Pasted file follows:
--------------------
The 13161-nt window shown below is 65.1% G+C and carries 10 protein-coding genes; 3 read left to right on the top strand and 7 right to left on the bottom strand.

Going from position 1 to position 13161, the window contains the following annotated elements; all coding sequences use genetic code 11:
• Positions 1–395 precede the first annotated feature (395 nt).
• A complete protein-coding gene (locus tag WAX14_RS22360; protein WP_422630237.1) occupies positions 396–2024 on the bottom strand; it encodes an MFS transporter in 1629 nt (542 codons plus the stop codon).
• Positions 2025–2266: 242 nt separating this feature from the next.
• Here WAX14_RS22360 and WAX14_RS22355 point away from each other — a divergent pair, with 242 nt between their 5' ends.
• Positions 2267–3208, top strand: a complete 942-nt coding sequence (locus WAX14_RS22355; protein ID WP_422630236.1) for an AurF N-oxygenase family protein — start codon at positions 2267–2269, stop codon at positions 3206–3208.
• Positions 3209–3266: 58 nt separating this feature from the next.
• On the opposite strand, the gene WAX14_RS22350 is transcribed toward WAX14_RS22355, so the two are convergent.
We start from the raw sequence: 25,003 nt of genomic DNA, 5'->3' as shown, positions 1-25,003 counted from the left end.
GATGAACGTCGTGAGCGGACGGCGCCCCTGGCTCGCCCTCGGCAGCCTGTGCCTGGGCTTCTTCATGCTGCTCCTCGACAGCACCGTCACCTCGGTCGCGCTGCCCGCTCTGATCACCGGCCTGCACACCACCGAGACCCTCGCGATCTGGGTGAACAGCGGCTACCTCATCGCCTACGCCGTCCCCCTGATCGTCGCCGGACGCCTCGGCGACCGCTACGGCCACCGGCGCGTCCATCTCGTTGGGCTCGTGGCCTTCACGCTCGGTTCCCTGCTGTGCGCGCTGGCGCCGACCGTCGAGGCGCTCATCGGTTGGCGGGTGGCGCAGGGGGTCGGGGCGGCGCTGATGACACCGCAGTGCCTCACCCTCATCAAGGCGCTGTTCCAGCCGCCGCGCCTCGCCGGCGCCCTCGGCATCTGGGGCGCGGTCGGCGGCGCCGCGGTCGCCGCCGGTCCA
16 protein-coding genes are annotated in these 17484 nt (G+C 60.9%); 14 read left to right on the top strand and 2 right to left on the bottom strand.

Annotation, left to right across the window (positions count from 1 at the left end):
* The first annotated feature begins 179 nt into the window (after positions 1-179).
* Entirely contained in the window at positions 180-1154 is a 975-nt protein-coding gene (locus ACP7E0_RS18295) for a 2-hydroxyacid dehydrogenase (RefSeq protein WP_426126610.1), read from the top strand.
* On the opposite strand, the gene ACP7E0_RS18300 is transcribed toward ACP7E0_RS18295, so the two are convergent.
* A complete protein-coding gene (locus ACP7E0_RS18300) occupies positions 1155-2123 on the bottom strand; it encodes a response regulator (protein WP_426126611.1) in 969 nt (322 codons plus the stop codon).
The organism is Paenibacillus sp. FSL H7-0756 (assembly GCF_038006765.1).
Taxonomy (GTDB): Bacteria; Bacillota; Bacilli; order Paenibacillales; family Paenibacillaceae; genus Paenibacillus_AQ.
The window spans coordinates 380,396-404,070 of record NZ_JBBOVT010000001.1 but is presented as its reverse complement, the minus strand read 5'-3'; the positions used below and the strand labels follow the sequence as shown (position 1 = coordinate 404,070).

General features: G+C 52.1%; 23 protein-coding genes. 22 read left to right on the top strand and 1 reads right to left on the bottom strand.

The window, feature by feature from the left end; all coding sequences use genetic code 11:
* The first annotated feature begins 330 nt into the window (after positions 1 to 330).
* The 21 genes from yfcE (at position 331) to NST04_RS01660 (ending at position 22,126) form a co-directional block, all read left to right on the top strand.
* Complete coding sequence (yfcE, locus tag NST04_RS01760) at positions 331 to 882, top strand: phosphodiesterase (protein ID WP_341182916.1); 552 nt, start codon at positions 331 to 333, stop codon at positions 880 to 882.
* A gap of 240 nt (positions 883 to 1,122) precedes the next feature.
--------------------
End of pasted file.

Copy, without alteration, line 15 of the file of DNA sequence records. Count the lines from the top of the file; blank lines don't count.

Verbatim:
* Entirely contained in the window at positions 180-1154 is a 975-nt protein-coding gene (locus ACP7E0_RS18295) for a 2-hydroxyacid dehydrogenase (RefSeq protein WP_426126610.1), read from the top strand.